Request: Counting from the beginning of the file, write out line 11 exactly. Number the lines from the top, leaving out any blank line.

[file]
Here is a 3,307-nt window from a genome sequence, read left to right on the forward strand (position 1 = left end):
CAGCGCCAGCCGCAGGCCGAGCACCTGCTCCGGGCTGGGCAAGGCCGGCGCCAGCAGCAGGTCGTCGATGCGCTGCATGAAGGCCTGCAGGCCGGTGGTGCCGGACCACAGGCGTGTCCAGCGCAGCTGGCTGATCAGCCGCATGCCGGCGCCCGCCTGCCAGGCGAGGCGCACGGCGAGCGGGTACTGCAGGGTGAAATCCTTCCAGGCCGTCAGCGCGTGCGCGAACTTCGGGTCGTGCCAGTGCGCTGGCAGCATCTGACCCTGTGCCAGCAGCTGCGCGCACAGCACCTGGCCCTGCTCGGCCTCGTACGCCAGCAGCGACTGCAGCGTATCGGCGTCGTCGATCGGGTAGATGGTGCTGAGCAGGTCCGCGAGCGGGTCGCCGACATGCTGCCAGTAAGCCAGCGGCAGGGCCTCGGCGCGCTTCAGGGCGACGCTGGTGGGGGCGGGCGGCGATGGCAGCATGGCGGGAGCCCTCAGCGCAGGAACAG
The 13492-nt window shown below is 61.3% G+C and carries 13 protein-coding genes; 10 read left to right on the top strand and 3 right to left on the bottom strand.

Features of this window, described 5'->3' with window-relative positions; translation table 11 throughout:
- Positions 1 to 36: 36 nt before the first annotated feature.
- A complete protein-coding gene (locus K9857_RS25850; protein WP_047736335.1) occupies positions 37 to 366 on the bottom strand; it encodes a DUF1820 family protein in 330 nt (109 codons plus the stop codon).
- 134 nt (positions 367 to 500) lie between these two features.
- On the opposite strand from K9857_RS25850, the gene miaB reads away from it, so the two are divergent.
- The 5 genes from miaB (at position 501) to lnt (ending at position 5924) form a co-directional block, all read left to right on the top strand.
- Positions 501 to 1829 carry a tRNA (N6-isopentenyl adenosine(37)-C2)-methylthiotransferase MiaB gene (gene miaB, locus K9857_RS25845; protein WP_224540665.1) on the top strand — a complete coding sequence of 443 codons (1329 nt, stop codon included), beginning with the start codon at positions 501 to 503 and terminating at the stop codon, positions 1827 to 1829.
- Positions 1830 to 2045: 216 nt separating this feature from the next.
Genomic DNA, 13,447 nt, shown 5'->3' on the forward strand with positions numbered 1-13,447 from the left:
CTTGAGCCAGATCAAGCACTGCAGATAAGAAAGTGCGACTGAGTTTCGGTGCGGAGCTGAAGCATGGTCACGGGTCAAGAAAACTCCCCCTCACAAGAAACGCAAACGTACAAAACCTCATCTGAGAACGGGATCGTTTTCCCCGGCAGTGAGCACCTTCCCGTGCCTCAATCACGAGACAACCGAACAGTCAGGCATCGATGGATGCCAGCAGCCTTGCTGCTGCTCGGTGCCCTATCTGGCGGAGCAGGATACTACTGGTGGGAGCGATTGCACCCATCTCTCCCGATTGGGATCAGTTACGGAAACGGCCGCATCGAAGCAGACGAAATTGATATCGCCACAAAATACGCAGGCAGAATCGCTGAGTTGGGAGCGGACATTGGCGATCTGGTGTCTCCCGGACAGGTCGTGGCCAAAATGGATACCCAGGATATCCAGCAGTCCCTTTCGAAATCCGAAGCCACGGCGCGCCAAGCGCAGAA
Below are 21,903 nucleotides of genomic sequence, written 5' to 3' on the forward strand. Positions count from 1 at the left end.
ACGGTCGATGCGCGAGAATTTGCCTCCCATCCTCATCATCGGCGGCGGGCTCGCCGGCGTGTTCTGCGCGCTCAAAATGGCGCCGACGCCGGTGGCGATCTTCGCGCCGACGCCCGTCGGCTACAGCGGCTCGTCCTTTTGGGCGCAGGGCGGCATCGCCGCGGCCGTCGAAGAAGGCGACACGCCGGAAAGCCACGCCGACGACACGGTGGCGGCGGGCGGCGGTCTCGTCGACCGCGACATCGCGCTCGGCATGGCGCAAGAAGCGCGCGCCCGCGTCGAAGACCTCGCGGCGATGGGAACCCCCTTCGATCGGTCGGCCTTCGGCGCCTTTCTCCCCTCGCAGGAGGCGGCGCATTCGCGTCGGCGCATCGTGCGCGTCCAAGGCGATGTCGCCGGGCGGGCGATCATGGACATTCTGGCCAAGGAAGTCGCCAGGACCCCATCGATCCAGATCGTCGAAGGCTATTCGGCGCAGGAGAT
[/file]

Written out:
- Positions 1830 to 2045: 216 nt separating this feature from the next.